Why bother with that strata title?

Like a will, the absence of a strata title is usually not felt until you need to dispose of your property. The simple process of selling a stratified unit could turn into a journey as impeding as the infamous Bangkok traffic jam just because of the lack of a strata title.

For the uninitiated, a strata title is the document that states the ownership of a strata property. It gives owners the control of the individual units of high-rise properties and strata landed ones.

Beyond being an ultimate proof of ownership, a strata title is a dealing instrument when it comes to certain processes involving the property, says National House Buyers Association (HBA) honorary secretary-general Chang Kim Loong.

“As long as strata titles have not been transferred, the land and common property are still owned by the developer.

“Should the project be abandoned — if the developer company goes under liquidation or becomes insolvent, for instance — before strata titles have been obtained, the unit owners would have to go through some trouble such as dealing with the liquidators or they might eventually have to pay for the application of strata titles themselves,” he tells

Chang adds that when buying a secondary property without a strata title, some financial institutions might be reluctant to finance such purchases. If both the buyer and seller are to go ahead with the transaction, he advises both parties to engage their own lawyers to ensure protection.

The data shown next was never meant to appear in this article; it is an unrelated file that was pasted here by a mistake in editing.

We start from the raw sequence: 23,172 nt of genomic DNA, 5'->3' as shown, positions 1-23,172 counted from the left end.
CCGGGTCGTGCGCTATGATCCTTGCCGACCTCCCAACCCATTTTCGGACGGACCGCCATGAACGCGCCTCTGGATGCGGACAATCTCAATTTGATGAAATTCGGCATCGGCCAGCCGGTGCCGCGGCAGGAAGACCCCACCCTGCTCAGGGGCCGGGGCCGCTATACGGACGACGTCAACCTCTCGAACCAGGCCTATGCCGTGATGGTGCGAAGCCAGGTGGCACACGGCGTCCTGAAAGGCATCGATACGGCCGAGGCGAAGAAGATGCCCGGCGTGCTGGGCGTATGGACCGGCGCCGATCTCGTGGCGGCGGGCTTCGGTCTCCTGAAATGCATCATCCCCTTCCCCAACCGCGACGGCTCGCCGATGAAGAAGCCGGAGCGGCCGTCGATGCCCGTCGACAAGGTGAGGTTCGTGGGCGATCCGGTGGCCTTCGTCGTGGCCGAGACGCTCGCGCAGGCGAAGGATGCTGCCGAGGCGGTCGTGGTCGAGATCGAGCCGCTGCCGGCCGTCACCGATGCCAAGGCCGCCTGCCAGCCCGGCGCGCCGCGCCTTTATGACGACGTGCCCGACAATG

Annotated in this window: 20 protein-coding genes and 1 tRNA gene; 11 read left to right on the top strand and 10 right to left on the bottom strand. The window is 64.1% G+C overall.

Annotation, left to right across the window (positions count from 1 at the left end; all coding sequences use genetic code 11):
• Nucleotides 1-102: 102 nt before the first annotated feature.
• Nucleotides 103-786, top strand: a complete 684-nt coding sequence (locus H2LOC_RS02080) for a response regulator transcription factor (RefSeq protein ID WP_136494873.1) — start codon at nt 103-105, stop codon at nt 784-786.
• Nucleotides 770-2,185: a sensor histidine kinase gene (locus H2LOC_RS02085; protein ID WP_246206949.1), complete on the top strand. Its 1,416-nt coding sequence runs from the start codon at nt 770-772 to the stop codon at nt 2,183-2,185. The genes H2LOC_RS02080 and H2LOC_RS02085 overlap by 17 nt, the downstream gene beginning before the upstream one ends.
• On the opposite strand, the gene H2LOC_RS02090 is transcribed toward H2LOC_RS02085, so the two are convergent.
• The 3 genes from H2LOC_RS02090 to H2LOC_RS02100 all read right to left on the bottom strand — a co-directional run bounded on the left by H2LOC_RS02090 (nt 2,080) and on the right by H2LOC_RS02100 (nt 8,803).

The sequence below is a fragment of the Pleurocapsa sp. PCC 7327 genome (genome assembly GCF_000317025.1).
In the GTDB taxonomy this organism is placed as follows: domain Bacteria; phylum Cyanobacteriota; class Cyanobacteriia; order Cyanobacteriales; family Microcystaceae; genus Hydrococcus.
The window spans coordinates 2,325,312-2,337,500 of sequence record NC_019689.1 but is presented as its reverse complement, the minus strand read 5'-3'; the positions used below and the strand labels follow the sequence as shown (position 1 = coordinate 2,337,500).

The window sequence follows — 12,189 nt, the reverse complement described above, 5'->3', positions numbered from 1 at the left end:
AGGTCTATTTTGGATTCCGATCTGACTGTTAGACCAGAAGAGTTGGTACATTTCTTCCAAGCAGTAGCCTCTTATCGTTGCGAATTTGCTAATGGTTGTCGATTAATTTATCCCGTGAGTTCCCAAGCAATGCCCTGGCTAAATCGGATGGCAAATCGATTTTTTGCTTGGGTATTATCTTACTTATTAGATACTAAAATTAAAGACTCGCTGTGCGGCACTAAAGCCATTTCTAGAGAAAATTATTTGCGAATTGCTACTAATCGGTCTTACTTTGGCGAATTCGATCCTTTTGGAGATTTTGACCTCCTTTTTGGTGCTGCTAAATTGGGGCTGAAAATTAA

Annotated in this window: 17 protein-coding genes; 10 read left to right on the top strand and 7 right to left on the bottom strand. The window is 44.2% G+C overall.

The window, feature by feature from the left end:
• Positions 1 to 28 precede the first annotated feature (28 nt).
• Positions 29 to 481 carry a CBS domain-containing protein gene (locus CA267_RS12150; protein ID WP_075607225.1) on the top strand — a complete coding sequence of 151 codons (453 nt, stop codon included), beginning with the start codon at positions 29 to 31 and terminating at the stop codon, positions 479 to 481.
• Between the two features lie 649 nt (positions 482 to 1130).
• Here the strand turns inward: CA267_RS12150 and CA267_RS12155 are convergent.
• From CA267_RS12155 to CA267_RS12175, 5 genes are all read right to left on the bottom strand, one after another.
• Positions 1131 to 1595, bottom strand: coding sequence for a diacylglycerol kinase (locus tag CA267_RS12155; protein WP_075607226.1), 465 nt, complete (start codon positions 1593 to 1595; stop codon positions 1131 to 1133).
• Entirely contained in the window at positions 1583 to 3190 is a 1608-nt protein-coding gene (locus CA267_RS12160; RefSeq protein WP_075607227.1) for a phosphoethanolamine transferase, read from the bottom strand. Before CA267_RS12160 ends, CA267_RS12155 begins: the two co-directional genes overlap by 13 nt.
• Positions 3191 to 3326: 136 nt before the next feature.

However, vendors of newly completed developments may not encounter any hassle arising from the want of a strata title. This is because with the enforcement of the Strata Titles (Amendment) Act 2013, strata titles are to be issued upon vacant possession (VP) of the property. Hence, prolonged delays in issuance of strata titles are mainly experienced by owners of units in older projects that were handed over before the amendment Act was enforced in June 2015.

Previously, under Section 8 of the Strata Titles Act 1985, developers were to apply for individual strata titles within six months from the issuance of the Certificate of Completion and Compliance or other compulsory circumstances as facilitated in the same Section of this Act, HBA’s Chang points out.

Regulation in force but not enforced

While there are regulations to ensure strata titles are duly issued, Chang laments that the enforcement of the law is somewhat lacking.

“Under Clause 12 of the sale and purchase agreement (SPA) (Schedule H), developers are statutorily bound to apply for strata titles expediently at their own cost and expenses. How often has this been dealt with efficiently by the developers?

“We read of warnings from all sources on charging developers in court for not applying for strata titles, but in reality and honestly speaking, how many developers have been charged for breaching this provision of the Act?